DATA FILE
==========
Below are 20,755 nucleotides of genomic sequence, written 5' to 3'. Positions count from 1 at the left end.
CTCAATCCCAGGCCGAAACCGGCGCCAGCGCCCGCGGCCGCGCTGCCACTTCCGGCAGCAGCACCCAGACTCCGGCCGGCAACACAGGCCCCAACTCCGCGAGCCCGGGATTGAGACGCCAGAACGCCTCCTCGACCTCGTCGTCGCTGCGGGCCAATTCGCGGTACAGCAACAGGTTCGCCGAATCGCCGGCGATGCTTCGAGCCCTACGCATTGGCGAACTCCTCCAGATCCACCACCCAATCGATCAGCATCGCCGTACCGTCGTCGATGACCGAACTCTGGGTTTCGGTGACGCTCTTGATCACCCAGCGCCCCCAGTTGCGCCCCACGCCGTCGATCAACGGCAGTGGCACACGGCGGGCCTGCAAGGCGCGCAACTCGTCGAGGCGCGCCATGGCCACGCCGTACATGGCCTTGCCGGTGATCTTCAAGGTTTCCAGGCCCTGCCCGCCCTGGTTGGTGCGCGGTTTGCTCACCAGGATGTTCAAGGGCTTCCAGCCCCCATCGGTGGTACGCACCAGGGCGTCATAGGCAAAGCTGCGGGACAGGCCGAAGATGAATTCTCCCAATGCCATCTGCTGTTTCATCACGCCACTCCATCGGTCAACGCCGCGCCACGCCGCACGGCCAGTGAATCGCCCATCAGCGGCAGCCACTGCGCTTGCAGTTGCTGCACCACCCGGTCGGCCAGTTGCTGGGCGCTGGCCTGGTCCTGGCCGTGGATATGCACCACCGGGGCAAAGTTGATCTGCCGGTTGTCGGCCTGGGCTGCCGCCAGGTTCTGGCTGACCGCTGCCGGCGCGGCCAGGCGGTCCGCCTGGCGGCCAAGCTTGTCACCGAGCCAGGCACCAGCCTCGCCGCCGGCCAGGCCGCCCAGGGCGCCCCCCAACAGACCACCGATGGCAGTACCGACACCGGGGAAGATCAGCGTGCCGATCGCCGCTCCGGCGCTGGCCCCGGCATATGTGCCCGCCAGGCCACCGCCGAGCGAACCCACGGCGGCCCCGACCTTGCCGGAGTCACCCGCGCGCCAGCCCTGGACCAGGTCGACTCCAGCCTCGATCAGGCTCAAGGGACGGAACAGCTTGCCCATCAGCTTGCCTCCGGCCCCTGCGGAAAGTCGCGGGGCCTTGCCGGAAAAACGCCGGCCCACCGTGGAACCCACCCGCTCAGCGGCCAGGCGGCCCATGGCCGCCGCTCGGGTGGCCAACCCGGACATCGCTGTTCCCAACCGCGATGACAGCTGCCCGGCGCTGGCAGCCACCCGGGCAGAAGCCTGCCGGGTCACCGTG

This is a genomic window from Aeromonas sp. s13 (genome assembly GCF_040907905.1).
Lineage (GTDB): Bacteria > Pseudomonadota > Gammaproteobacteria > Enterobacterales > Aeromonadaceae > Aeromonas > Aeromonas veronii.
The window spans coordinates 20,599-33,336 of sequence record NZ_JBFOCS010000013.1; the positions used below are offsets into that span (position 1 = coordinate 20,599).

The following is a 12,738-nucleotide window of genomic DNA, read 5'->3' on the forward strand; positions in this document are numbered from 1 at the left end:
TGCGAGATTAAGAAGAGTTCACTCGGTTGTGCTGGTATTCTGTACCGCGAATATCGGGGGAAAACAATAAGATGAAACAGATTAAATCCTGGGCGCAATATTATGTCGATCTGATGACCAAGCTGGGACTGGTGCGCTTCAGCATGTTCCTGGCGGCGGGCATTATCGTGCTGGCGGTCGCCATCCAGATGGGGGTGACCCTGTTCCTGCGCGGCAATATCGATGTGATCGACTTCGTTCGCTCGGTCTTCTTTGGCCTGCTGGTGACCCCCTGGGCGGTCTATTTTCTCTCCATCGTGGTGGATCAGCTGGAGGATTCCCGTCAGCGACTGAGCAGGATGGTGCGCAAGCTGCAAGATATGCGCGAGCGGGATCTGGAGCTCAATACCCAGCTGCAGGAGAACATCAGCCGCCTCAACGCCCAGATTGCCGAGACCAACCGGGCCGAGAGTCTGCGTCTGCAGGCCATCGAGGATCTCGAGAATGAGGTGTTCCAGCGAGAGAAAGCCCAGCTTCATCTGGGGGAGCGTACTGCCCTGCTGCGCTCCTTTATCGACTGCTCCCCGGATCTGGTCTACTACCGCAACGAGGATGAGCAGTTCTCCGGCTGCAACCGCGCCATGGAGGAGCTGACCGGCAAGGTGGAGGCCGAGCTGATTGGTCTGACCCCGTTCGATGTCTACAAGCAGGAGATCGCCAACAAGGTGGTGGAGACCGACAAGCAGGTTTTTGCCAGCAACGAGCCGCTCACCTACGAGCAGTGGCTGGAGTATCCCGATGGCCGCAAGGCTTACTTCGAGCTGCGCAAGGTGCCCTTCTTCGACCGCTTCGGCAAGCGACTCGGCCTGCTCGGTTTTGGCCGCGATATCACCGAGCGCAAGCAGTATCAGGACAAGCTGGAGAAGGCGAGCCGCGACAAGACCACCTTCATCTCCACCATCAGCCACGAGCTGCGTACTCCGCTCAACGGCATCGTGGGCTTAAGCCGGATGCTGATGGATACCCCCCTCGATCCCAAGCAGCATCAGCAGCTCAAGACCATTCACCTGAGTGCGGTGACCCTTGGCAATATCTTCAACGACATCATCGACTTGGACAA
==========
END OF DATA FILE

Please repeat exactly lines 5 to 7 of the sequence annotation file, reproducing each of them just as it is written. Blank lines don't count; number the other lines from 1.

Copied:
The window spans coordinates 20,599-33,336 of sequence record NZ_JBFOCS010000013.1; the positions used below are offsets into that span (position 1 = coordinate 20,599).

The following is a 12,738-nucleotide window of genomic DNA, read 5'->3' on the forward strand; positions in this document are numbered from 1 at the left end:
TGCGAGATTAAGAAGAGTTCACTCGGTTGTGCTGGTATTCTGTACCGCGAATATCGGGGGAAAACAATAAGATGAAACAGATTAAATCCTGGGCGCAATATTATGTCGATCTGATGACCAAGCTGGGACTGGTGCGCTTCAGCATGTTCCTGGCGGCGGGCATTATCGTGCTGGCGGTCGCCATCCAGATGGGGGTGACCCTGTTCCTGCGCGGCAATATCGATGTGATCGACTTCGTTCGCTCGGTCTTCTTTGGCCTGCTGGTGACCCCCTGGGCGGTCTATTTTCTCTCCATCGTGGTGGATCAGCTGGAGGATTCCCGTCAGCGACTGAGCAGGATGGTGCGCAAGCTGCAAGATATGCGCGAGCGGGATCTGGAGCTCAATACCCAGCTGCAGGAGAACATCAGCCGCCTCAACGCCCAGATTGCCGAGACCAACCGGGCCGAGAGTCTGCGTCTGCAGGCCATCGAGGATCTCGAGAATGAGGTGTTCCAGCGAGAGAAAGCCCAGCTTCATCTGGGGGAGCGTACTGCCCTGCTGCGCTCCTTTATCGACTGCTCCCCGGATCTGGTCTACTACCGCAACGAGGATGAGCAGTTCTCCGGCTGCAACCGCGCCATGGAGGAGCTGACCGGCAAGGTGGAGGCCGAGCTGATTGGTCTGACCCCGTTCGATGTCTACAAGCAGGAGATCGCCAACAAGGTGGTGGAGACCGACAAGCAGGTTTTTGCCAGCAACGAGCCGCTCACCTACGAGCAGTGGCTGGAGTATCCCGATGGCCGCAAGGCTTACTTCGAGCTGCGCAAGGTGCCCTTCTTCGACCGCTTCGGCAAGCGACTCGGCCTGCTCGGTTTTGGCCGCGATATCACCGAGCGCAAGCAGTATCAGGACAAGCTGGAGAAGGCGAGCCGCGACAAGACCACCTTCATCTCCACCATCAGCCACGAGCTGCGTACTCCGCTCAACGGCATCGTGGGCTTAAGCCGGATGCTGATGGATACCCCCCTCGATCCCAAGCAGCATCAGCAGCTCAAGACCATTCACCTGAGTGCGGTGACCCTTGGCAATATCTTCAACGACATCATCGACTTGGACAA